Ministers take workshops on music, painting, or other ways to express their creative side. Sometimes churches cannot see the connection between how a minister uses their con-ed, and the work of the church. This is because sometimes the connection is indirect. An inspired minister is a better leader. A relaxed and de-stressed minister is a better leader. A minister who has their creative spirit opened through photography, may find new ways of understanding a text, or solving a problem.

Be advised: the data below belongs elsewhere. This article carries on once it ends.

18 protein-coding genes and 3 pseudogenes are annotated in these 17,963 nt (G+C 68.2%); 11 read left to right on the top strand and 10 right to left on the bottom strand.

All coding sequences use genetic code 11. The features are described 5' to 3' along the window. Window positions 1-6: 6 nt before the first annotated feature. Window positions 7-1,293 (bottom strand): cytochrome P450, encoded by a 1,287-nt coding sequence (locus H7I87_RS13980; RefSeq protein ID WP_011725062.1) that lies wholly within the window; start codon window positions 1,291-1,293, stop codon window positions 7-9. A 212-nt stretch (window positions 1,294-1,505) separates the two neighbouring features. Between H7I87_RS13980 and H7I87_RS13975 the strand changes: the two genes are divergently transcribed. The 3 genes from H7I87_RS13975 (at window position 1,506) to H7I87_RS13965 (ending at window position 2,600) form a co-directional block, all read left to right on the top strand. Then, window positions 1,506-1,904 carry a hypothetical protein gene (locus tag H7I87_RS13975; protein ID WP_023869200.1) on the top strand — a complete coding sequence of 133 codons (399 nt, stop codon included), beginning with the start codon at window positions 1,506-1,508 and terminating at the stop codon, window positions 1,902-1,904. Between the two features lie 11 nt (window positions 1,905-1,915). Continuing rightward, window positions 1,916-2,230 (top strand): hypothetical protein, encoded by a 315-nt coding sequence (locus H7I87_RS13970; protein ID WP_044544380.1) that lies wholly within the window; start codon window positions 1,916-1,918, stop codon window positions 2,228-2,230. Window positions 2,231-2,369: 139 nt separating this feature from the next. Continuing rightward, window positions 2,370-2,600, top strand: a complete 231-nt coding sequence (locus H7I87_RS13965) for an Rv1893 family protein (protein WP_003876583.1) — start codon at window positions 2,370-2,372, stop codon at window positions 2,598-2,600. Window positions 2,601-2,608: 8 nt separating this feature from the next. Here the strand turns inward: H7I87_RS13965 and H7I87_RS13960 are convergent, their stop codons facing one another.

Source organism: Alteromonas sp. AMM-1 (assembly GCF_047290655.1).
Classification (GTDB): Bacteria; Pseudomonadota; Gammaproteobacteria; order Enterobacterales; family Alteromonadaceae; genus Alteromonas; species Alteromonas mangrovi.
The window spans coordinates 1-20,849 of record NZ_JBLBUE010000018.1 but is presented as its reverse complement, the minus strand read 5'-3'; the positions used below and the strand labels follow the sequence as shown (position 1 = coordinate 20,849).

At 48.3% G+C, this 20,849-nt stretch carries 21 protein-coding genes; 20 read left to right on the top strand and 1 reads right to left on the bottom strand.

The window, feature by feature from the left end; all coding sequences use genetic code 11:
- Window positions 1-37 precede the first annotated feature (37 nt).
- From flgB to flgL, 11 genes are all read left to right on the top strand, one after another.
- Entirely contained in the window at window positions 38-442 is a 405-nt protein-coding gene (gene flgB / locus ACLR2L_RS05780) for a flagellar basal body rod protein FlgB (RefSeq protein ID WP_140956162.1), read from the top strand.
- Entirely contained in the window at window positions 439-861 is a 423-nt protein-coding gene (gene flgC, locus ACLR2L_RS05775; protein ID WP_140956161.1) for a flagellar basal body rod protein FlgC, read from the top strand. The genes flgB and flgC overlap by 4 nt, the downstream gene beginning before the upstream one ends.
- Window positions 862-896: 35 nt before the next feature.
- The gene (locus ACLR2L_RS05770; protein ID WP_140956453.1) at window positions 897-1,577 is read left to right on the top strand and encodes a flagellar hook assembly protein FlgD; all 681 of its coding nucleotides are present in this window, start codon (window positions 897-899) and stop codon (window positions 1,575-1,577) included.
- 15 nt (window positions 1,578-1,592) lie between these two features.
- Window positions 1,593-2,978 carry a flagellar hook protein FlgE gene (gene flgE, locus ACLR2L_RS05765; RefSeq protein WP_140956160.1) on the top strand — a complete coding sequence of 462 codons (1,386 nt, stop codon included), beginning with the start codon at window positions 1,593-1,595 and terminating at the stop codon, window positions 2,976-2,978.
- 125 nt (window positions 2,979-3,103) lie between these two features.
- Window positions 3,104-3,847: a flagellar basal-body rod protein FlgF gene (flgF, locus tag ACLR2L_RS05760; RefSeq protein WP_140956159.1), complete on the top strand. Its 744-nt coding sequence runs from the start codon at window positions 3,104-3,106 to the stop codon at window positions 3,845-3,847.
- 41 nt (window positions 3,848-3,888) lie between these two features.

I want to encourage all ministers to take advantage of their con-ed. Be it a biblical class, music workshop, writing seminar, or finger painting, do something that will stretch your soul or build upon the gifts you already have. Sessions and boards should make sure each minister is improving their craft. Quality leadership is one of the keys to a vital congregation, and ministry setting. I encourage all minsters to plan and schedule their con-ed for 2020.

Rev. Craig M. Howard